As a divorced parent, Troy Van Sickle knows that helping children through the process in an emotionally intelligent manner helps kids become happier and more secure adults later on. Though it can be challenging for the entire family, there are a number of techniques and tactics that parents can use to ensure that children are able to process emotions in a safe and healthy way.
- Encourage your children to speak openly and honestly about what they’re feeling and experiencing. Many kids will internalize a divorce as a fault of their own and can have difficulty expressing it. Provide them with lots of opportunities to verbalize these inner thoughts in a judgement-free manner. Let them know that their feelings matter.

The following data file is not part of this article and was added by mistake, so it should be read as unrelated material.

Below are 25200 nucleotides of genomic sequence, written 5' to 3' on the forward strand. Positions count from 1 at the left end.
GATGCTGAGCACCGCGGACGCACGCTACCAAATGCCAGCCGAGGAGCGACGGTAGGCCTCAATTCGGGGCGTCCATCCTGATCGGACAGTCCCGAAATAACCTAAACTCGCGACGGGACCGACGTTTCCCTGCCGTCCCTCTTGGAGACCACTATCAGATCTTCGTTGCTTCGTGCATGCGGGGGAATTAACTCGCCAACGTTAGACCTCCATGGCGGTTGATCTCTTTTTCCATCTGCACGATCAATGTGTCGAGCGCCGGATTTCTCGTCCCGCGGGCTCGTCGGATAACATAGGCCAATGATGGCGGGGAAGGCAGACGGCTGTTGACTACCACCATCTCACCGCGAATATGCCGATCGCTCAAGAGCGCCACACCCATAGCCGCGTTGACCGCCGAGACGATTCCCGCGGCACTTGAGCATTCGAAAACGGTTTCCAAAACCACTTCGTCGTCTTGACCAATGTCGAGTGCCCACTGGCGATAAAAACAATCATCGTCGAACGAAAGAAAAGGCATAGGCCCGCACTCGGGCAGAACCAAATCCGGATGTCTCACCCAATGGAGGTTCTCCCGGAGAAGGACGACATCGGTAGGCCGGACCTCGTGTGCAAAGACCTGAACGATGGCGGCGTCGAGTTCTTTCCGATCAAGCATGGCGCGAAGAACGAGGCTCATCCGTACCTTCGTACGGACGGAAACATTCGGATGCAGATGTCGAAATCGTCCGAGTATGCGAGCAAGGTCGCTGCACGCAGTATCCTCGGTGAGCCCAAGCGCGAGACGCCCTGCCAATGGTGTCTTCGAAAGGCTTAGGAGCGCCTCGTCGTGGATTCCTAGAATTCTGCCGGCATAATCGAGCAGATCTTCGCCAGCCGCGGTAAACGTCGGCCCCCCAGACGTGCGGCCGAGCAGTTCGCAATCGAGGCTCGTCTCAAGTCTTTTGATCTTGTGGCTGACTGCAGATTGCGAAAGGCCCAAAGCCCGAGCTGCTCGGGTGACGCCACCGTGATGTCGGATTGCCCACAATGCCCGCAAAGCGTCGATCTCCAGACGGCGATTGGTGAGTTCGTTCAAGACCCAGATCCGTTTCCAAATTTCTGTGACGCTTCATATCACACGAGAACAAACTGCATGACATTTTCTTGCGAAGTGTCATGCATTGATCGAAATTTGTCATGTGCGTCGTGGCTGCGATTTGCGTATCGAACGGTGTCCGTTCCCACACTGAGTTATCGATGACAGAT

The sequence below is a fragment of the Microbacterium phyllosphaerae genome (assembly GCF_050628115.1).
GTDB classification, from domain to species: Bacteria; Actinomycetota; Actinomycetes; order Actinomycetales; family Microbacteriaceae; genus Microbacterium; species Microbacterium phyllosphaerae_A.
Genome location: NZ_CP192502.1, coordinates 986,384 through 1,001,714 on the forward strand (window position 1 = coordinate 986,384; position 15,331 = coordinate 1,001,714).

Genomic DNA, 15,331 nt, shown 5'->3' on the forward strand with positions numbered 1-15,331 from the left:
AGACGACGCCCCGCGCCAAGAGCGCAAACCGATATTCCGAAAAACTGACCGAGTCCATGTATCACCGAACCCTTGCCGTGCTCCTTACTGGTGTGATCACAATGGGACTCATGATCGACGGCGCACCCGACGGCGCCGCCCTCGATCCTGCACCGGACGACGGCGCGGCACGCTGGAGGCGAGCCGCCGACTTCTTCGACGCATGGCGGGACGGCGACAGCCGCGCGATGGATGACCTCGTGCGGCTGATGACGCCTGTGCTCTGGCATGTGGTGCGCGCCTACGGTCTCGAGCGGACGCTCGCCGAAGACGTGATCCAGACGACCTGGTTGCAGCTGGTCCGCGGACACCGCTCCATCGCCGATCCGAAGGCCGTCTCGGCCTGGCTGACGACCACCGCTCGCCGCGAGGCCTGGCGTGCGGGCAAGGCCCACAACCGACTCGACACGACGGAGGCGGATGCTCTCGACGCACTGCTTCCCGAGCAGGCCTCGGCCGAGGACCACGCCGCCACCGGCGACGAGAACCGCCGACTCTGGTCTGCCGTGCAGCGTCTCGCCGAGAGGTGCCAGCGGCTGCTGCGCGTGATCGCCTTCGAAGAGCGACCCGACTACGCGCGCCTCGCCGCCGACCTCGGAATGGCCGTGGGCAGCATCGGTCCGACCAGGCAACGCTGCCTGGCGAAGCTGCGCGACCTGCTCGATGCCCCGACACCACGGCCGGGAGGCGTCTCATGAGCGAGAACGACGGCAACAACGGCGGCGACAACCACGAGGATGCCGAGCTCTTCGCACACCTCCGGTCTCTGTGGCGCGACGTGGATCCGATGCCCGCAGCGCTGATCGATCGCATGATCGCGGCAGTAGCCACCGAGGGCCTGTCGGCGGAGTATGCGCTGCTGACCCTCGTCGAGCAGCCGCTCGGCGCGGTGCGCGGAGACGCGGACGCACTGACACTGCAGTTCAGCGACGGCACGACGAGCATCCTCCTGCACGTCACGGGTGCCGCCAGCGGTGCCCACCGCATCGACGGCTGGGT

- Keep personal details that shed a negative light on the other parent to yourself. Children in many cases aren’t meant to feel like they should take sides, but speaking badly about their parent naturally puts a pressure on kids to decide what is correct and what’s incorrect. The most important thing is that they know they are loved by both parents. All legal conversations should take place without the children present.
- Try to avoid any disruptions to your children’s daily routines. Drastic changes in every realm of life are scary and confusing for kids. The more stability, the better. Some parents have even gone so far to let the kids stay in the same home while the parents rotate their schedules and seek out new housing.